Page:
Post war 
After the War, the BMI and the BVE, along with the Home Guard formed during the conflict, were disbanded. The BVRC and the BMA were both reduced to skeleton operations in 1946, but were brought up to strength in 1948. Conscription was re-introduced to both units, although they remained part-time. The BVRC was retitled the Bermuda Rifles. The BMA converted to the infantry role in 1953, when the last coastal artillery batteries were taken out of use. 1953 was also the year that the closure of the HM Dockyard, the defence of which was the justification of the military garrison, was announced, and the last year in which an Imperial Defence Plan, under which the local units were tasked, was released. The last Regular Army detachment was withdrawn by 1955, and the Dockyard closed in 1958. For reasons of its own, the Bermuda Government chose to maintain the two Territorial units entirely at its own expense.
Many Bermudians have felt, since, that maintaining a TA infantry unit which has no military role under the (British) Ministry Of Defence, or NATO, is an unnecessary expense. Maintaining two such units was clearly an unnecessary duplication of effort. The racial disharmony which these two units exemplified was rapidly becoming politically incorrect, as the Island was affected by the equal rights movement in America. Consequently, in September 1965, the two units were amalgamated to form the Bermuda Regiment.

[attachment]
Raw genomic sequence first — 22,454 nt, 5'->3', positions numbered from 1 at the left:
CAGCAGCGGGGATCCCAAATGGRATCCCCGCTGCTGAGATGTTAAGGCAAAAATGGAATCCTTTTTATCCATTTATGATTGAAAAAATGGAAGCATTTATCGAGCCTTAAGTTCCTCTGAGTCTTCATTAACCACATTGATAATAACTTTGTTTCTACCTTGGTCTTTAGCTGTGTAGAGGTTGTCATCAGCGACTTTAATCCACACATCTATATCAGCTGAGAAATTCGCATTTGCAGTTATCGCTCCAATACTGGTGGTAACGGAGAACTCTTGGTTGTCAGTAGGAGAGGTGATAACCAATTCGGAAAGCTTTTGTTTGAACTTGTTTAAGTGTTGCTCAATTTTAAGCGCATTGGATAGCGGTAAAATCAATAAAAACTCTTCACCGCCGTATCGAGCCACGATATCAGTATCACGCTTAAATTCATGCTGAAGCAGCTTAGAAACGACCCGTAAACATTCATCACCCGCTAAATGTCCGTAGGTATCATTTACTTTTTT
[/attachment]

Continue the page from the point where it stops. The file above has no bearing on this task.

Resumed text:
Main Unit Articles 
- Bermuda Militia Artillery
- Bermuda Volunteer Rifle Corps
- Bermuda Volunteer Engineers
- Bermuda Militia Infantry
- "Defence, Not Defiance: A History Of The Bermuda Volunteer Rifle Corps", Jennifer M. Ingham (now Jennifer M. Hind), ISBN 0-9696517-1-6. Printed by The Island Press Ltd., Pembroke, Bermuda. Itself using as a source the unique, typescript "History of The Bermuda Volunteer Rifle Corps, 1891 - 1933", held at the Bermuda Library, in Hamilton.
- "The Andrew And The Onions: The Story Of The Royal Navy In Bermuda, 1795–1975", Lt. Commander Ian Strannack, The Bermuda Maritime Museum Press, The Bermuda Maritime Museum, P.O. Box MA 133, Mangrove Bay, Bermuda MA BX.
- "Bermuda Forts 1612–1957", Dr. Edward C. Harris, The Bermuda Maritime Museum Press, The Bermuda Maritime Museum, P.O. Box MA 133, Mangrove Bay, Bermuda MA BX.
- "Bulwark Of Empire: Bermuda's Fortified Naval Base 1860-1920", Lt.-Col. Roger Willock, USMC, The Bermuda Maritime Museum Press, The Bermuda Maritime Museum, P.O. Box MA 133, Mangrove Bay, Bermuda MA BX.
- "Bermuda From Sail To Steam: The History Of The Island From 1784 to 1901", Dr. Henry Wilkinson, Oxford University Press, Great Clarendon Street, Oxford, UK OX2 6DP.
See also 
- Bermuda Regiment
- Bermuda Militias 1612-1815
- Royal Naval Dockyard, Bermuda
- Volunteer Army (British)
- Territorial Army (United Kingdom)
- British Army
- War Office Circular, 12 May 1859, published in The Times, 13 May.
Part Of 
- Bermuda Military of Bermuda